The "ALL" in the first part of Isaiah 53:6 covers the same crowd that the "ALL" in the last part of that verse covers. If we all went astray, then the iniquities of all were laid on Christ.
Not only did He bear the sins of us all, but the Bible plainly teaches that He died for the whole world. Look at I John 2:2,
If that isn't plain enough, the Bible says His death was for every man; (Hebrews 2:9)
Nothing could be plainer than the fact that Jesus Christ died for every man. First Timothy 2:5-6 says,
Romans 8:32 states,
Look at the statements - statement after statement:
John 3:16 has been called "the heart of the Bible." It has been called "the Bible in miniature." "For God so loved the world, that he gave his only begotten Son, that whosoever believes in him should not perish, but have everlasting life." Jesus died for the whole world. He suffered Hell for every man who has ever lived or ever will live. And no man will look out of Hell and say, "I wanted to be saved, but Jesus did not die for me.
Some argue that if Jesus died for the whole world, the whole world would be saved. No. The death of Christ on the cross was sufficient for all, but it is efficient only to those who believe. The death of Jesus Christ on the cross made it possible for every man everywhere to be saved. but only those who believe that He died to pay their sin debt and who trust Him completely fro salvation will be saved.
Again I quote John 3:36,
Everybody is potentially saved, but everybody is not actually saved until he recognizes that he is a sinner, believes that Jesus Christ died on the cross to pay the sin debt, rose from the grave on the third day, and trust Him completely for salvation.
The atonement is not limited. It is as universal as sin. Romans 5:20 says,
Isaiah 53:6 states,
IV. IRRESISTIBLE GRACE
The fourth point of Calvinism is irresistible grace. By irresistible grace, John Calvin meant that God simply forces people to be saved. God elected some to be saved, and He let Jesus die for that elect group.
And now by irresistible grace, He forces those He elected, and those Jesus Christ died for to be saved.
The truth of the matter is, there is no such thing as irresistible grace. Nowhere in the Bible does the word "irresistible" appear before the word "grace." That terminology is simply not in the Bible. It is the philosophy of John Calvin, not a Bible doctrine. The word "irresistible" doesn't even sound right in front of the word "grace."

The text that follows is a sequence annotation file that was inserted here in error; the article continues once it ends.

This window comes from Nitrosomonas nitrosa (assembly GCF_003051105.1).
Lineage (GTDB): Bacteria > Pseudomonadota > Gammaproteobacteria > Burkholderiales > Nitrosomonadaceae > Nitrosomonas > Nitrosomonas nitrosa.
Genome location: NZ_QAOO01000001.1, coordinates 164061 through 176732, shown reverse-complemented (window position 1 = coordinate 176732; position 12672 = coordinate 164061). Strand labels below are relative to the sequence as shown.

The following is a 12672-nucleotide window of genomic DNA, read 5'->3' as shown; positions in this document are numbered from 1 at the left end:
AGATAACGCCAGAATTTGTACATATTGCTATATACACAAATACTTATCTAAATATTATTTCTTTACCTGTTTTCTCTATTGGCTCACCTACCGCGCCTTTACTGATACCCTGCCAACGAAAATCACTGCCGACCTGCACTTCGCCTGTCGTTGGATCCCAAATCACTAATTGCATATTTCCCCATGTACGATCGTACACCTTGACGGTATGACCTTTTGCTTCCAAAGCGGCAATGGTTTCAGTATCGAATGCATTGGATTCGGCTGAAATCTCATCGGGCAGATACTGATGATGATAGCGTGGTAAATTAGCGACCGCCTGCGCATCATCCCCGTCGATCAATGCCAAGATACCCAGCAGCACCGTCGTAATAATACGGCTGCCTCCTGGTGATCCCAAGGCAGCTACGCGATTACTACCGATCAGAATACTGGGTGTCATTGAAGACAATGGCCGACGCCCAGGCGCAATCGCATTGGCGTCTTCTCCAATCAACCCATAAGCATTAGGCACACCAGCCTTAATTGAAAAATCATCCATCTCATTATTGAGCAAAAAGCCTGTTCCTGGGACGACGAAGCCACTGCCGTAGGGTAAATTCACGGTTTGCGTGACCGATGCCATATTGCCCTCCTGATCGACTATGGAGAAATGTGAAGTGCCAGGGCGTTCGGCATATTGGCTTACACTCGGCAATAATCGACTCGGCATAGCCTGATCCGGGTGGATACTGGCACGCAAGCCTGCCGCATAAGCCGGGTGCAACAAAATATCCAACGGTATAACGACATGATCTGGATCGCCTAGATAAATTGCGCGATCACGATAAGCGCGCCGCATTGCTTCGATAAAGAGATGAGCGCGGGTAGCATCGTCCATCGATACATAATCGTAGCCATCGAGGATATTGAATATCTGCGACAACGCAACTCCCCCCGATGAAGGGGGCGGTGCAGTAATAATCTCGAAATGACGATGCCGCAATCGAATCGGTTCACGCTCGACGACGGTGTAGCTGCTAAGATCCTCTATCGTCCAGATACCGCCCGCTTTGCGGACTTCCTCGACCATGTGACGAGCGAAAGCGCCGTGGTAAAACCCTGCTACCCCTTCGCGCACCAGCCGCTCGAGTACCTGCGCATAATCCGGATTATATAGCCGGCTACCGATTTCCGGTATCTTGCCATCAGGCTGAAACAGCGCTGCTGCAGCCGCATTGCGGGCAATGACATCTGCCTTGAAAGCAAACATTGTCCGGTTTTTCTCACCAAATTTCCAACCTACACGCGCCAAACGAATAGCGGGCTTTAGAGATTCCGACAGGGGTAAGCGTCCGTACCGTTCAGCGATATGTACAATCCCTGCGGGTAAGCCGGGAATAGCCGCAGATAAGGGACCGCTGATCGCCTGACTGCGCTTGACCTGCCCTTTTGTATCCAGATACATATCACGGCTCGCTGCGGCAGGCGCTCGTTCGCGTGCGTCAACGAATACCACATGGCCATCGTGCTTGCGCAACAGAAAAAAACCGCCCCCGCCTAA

Grace means "God's unmerited favor." Grace is an attitude, not a power. If Calvin had talked about the irresistible drawing power of God, it would have made more sense. But instead, he represents grace as the irresistible act of God compelling a man to be saved who does not want to be saved, so that a man has no choice in the matter at all, except as God forcibly puts a choice in his mind. Calvinism teaches that man has no part in salvation, and cannot possibly cooperate with God in the matter. In no sense of the word and at no stage of the work does salvation depend upon the will or work of man or wait for the determination of his will.
Does the Bible say anything about irresistible grace? Absolutely not! The Scriptures show that men do resist and reject God. Prov.29:1 states,
Notice the word "OFTEN" in this verse. If God only gave one opportunity to be saved, then man could not complain. But here the Bible says, "He, that being often reproved. . . ." This means the man was reproved over and over again. Not only was he reproved many times, but he was reproved often.
But the Bible says he "hardens his neck" and "shall suddenly be destroyed, and without remedy." That certainly doesn't sound like irresistible grace. The Bible teaches that a man can be reproved over and over again, and he can harden his neck against God, and as a result will be destroyed without remedy.
Again Proverbs 1:24-26 says,
Here the Bible plainly says, "I have called, and ye have refused. . .but ye have set at nought all my counsel, and would have none of my reproof." That doesn't sound like irresistible grace. God calls, and men refuse. Is that irresistible? God stretches out His hand and no man regards it?
Is that irresistible grace? No. The Bible makes it plain that some men do reject Christ, and they refuse His call. John 5:40 says,
That verse plainly teaches that men can and do resist God
and refuse to come to Him.